Meet ADEX Team Member: Dan Luken

Dan Luken ADEX international
Meet Dan Luken, Tradeshow & Event Specialist

Dive into our Q&A with Dan!

Question: How long have you been a part of the ADEX team? 
Answer: 30 years

What is your role at ADEX? 
Tradeshow and Event Specialist

What does tradeshow and event specialists do? 
We help organize and plan shows and events for clients

What does your day-to-day look like?  
It means we have to know our clients, their inventory, organize labor, services, logistics, all the way to dismantling the booth and shipping it back to storage.

What is the wildest thing you have experienced while traveling? 
I saw a 60’ back wall fall over, because it wasn’t supported correctly. (This was not an ADEX wall, just to be sure!)

What is the most ‘disgusting’ thing you have ever eaten? 
I tried an oyster, no thank you

If you weren’t a Trade Show and Event Specialist what would you want to do? 
I love to help people, whether it be fixing something on their house to helping someone be successful on their job.

That’s why I like my job, I like to see how excited clients get when their new booth comes to fruition and they are just overwhelmed.

What is your favorite ADEX memory? 
I actually have two, the first is when my son came to work with us, and the second is when I received my cruise for 10 year anniversary.

Close your eyes for this one…Where is your happy place? 
Sitting on a beach watching the sun come up.

Meet ADEX Team Member: Tracy Fujimura


Question: How long have you been a part of the ADEX team? 
Answer: A little over 3 years

What is your position? 
Business Development Account Manager

What does that mean? 
I work closely with the Director of Business Development as the project manager on her accounts.  I am also sales support; working on RFPs, award applications, marketing materials, and overarching strategic initiatives.

What does that really mean you do? 
I get to work directly with clients to grow existing relationships as well as develop ADEX as a whole.

Craziest thing you’ve seen while traveling? 
Exotic petting zoo in a trade show booth

What is the most disgusting thing you’ve ever eaten? 
Oysters….sorry, I don’t like them!

If you weren’t a Trade Show and Event Specialist what would you want to do? 
I would want to rehab and flip homes

What is your favorite ADEX memory? 
My favorite ADEX memory is our client and employee 40th celebration. 

Close your eyes for this one…Where is your happy place?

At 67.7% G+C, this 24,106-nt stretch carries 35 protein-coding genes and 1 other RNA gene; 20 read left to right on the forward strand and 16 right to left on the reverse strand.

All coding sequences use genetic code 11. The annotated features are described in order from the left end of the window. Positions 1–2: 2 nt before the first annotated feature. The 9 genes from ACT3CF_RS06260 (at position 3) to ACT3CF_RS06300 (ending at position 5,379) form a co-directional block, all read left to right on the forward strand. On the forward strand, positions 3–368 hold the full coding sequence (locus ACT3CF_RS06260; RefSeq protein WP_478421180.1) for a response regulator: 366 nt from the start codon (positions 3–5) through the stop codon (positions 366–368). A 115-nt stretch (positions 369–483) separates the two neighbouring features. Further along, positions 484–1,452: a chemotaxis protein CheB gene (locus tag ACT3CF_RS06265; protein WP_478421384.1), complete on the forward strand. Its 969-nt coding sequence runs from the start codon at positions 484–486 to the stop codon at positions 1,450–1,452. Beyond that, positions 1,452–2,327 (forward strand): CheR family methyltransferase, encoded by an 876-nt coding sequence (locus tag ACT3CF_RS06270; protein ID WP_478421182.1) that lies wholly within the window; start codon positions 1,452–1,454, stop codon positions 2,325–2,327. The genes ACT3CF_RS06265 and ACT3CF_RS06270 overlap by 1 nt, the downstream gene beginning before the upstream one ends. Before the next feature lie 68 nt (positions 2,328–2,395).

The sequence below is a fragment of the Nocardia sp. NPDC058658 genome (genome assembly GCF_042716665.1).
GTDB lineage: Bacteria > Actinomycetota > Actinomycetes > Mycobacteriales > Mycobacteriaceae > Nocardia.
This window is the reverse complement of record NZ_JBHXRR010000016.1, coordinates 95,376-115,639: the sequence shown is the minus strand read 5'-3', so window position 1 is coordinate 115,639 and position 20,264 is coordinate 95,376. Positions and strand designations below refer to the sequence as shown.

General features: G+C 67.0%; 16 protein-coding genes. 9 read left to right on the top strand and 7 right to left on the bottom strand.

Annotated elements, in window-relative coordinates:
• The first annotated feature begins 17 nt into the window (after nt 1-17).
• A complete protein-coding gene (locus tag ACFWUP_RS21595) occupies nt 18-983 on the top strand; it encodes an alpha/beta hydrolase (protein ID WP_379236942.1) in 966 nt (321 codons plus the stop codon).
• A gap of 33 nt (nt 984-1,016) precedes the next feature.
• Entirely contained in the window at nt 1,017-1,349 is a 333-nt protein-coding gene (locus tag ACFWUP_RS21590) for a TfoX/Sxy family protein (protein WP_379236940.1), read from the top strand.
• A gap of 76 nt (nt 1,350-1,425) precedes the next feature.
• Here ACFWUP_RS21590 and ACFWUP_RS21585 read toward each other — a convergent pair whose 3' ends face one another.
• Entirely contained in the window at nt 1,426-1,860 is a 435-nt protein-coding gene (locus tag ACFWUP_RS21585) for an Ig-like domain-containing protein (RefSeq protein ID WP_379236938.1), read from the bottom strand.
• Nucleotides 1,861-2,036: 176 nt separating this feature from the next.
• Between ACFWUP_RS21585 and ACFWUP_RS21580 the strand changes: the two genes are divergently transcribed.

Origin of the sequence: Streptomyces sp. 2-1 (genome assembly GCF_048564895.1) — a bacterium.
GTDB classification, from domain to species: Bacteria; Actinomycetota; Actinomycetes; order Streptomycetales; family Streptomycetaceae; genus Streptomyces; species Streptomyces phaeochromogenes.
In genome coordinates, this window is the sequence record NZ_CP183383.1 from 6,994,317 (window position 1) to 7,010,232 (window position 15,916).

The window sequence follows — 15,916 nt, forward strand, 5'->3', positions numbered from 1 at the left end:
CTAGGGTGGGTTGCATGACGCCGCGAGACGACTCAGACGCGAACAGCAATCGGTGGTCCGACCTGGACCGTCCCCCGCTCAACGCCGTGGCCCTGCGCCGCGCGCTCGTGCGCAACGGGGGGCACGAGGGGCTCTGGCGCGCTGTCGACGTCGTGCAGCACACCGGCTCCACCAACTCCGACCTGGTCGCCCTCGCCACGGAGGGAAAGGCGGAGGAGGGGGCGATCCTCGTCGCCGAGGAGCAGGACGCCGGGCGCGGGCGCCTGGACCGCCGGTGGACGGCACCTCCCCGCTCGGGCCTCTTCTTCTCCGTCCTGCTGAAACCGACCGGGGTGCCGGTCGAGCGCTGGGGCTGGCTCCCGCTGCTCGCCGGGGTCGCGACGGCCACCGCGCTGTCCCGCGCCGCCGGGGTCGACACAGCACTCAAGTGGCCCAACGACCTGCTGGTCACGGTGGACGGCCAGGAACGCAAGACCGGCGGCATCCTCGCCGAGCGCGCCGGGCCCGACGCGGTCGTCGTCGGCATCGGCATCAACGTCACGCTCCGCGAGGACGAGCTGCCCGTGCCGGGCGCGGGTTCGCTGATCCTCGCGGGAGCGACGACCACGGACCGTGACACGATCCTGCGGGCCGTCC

Camping in Red River Gorge

While convention attendance has dried up, convention centers have dialed up their expansion plans

Convention center building on the rise

Convention Centers Expanding Despite 2020 Attendance Drought

While convention attendance has dried up, convention centers have dialed up their expansion plans. The pandemic is intensifying the competition among cities, which are rushing to build bigger, more alluring event spaces. 

Convention center building on the rise

Things are looking up

A seemingly juxtaposed situation is unfolding in the convention space, which is making ADEX excited about the future.

While we are reading devastating facts about our current situation, as seen in the article quote below, we are also encouraged by the hundreds of millions of dollars being invested into convention centers, hotels, and exposition centers around the country.

“Normally, there are more than a quarter-million conventions and trade shows in the United States each year, ranging from the huge CES technology trade show in Las Vegas to smaller expos for janitorial supplies or antique-toy enthusiasts. In 2016, those events drew 84.7 million people, who spent a total of $110.4 billion, according to the latest survey by the Events Industry Council.”

This is a good sign that the industry will come storming back. Maybe not immediately, but almost certainly.

Many city convention centers, hotels, and exhibition centers are investing heavily for the anticipated full-scale shows to return in the next 1-2 years:

  • Indianapolis: Spending up to $155 million to retain the American Dental Association convention in 2026
  • Georgia: budgeting $70 million to double Savannah’s convention center size
  • Cleveland: officials are seeking $30 million to upgrade an underused health technology center and add it onto the Huntington Convention Center.
  • Terre Haute: where the foundation for a $32 million convention center is half poured, the county Capital Improvement Board just began working on a plan for a $20 million hotel nearby.

Why are cities pouring so much money into a space that is currently inactive?

ADEX’s Director of Business Development, Cheryl Wood, shares her thoughts:

“I believe most overlook the great impact the exhibition, convention, and event industry has on the economy and what it can do for a city’s state of business. These events affect all major cities, bringing in millions of dollars of revenue for a variety of different industries on a regular basis.”